Daniel Saurez‘s time with JGR is nearly ended, and it’s going out in near-invisibility. The No. 19 wrecked out of the race by plowing into Kenseth, giving Suarez his ninth Cup DNF. He’s totaled just four top-fives and 21 top-10s in two seasons, which is unacceptable by JGR standards, and his average finish has dropped from 16.2 his rookie season to 18.2 this year.


William Byron‘s rookie season didn’t turn out how he expected, in all likelihood, with nine DNFs and an average finish of 22nd. But on Sunday he finished ninth in the Hendrick No. 24, which was his fourth top-10 result and clinched the Rookie of the Year title. Except for a crash and an engine failure, both in the Truck Series, Byron has never finished worse than 12th at Phoenix across the three national series.


Ricky Stenhouse Jr. continued Roush Fenway Racing’s horrid season as the No. 17 ended in a gigantic fireball, finishing 33rd. He’s had six DNFs this season and an average finish of 19.5, with 10 finishes of 25th or lower.

The No. 6, split between Trevor Bayne and Kenseth, has had seven DNFs and has an average finish of 23.0/20.9 depending on its driver. Kenseth earned the team’s only top-10 of the season and best finish of the year with his seventh-place result in a damaged race car.

Paint Scheme of the Week

Bowyer’s No. 14 was orange this week as computer company IT Savvy was sponsoring, and I like orange race cars. Besides, this late in the season it’s hard to remember what hasn’t already claimed this space, which is why Chris Buescher’s green-and-orange Gain No. 37 Chevy for JTG-Daugherty Racing didn’t win this weekend.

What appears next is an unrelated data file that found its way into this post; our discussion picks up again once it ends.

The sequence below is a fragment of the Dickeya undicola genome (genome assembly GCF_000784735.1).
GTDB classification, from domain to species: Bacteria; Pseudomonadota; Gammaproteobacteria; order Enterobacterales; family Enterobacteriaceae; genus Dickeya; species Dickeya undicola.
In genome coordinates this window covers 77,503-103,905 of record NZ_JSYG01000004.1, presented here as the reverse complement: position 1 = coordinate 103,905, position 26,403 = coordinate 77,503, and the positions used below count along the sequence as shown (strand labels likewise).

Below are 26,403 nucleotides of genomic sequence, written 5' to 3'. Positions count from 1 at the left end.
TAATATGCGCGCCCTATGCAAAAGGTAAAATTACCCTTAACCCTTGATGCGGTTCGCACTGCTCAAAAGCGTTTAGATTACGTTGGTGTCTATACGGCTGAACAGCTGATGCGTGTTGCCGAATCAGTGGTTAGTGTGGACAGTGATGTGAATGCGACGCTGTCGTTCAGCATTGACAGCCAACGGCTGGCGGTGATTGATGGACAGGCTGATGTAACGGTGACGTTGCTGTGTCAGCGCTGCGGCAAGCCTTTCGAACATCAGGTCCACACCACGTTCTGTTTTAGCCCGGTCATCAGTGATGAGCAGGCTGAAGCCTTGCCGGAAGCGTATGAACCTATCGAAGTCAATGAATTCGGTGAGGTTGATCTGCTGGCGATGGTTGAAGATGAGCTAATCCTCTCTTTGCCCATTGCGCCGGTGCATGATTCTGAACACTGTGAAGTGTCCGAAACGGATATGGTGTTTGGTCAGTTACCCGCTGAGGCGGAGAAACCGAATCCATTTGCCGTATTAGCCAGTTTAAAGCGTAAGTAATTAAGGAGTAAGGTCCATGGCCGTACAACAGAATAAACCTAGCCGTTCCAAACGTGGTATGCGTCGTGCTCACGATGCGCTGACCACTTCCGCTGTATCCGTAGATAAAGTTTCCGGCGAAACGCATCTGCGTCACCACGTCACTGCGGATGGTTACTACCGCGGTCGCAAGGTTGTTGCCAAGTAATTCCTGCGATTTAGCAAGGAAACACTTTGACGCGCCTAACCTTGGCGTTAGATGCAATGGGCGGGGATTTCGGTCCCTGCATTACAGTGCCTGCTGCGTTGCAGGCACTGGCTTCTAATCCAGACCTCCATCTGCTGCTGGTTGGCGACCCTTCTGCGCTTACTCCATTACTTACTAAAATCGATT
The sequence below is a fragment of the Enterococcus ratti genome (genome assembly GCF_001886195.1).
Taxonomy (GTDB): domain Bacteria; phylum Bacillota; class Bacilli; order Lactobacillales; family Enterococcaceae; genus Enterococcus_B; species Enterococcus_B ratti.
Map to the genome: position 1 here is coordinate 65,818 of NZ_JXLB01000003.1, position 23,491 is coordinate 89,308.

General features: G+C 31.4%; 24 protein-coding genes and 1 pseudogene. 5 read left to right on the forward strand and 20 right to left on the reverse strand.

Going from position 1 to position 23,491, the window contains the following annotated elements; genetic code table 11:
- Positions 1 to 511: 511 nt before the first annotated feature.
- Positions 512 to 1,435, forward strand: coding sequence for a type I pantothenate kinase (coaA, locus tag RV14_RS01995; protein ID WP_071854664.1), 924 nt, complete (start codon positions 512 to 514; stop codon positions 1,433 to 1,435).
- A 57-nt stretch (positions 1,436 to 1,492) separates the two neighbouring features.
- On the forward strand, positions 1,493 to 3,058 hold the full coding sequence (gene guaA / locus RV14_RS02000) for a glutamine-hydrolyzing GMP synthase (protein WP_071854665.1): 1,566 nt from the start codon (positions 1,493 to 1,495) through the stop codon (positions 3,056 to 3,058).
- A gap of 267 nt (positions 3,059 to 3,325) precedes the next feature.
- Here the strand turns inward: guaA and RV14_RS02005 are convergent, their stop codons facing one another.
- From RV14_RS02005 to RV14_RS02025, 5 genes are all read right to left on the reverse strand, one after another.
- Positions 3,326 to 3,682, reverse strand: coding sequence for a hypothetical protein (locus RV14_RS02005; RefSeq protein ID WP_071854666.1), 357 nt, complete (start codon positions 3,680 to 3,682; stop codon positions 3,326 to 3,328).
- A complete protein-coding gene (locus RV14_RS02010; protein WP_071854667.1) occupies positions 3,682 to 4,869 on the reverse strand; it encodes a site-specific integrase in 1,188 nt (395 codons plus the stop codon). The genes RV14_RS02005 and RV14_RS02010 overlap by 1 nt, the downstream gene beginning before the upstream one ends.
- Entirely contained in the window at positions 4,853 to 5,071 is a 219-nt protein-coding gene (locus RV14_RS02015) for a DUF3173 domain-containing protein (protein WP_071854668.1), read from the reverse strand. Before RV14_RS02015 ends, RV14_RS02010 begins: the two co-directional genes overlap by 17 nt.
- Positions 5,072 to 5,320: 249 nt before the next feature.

Highly distinctive though kind of tacky, David Ragan’s No. 38 was sponsored by Wild Alaskan Pollock this weekend, which meant gigantic fish covered the sides of his Front Row Motorsports Ford from headlight stickers to spoiler.


One race weekend left this season at Homestead-Miami Speedway, and then things settle down in the NASCAR world for a while until late January/early February.

A big wreck takes out Johnny Sauter in the Camping World Truck series race Friday night, and his teammate Justin Haley claims the championship, while Christopher Bell holds off Cole Custer to win the XFINITY Series title on Saturday.

All of the championship four drivers have won and excelled consistently this season, though none are especially well-liked. The least-popular win would be Joey Logano, and if Truex wins the conspiracy theorists will be out in full force again.

Kyle Busch wins the Monster Energy NASCAR Cup Series title after Stewart-Haas Racing somehow manages to shoot Kevin Harvick in the foot.

The Ford EcoBoost 400 will be Sunday, Nov. 18 at 2:30 p.m. ET, with TV coverage on NBCSN.

About the author

Wesley has been with Fronstretch since October 2017. He loves well-told stories in whatever format he finds them. Aside from NASCAR, he enjoys reading, country music and OKC Thunder basketball. He has a BA in Liberal Arts/English and currently lives in eastern Oklahoma, where he works as a freelance writer/editor.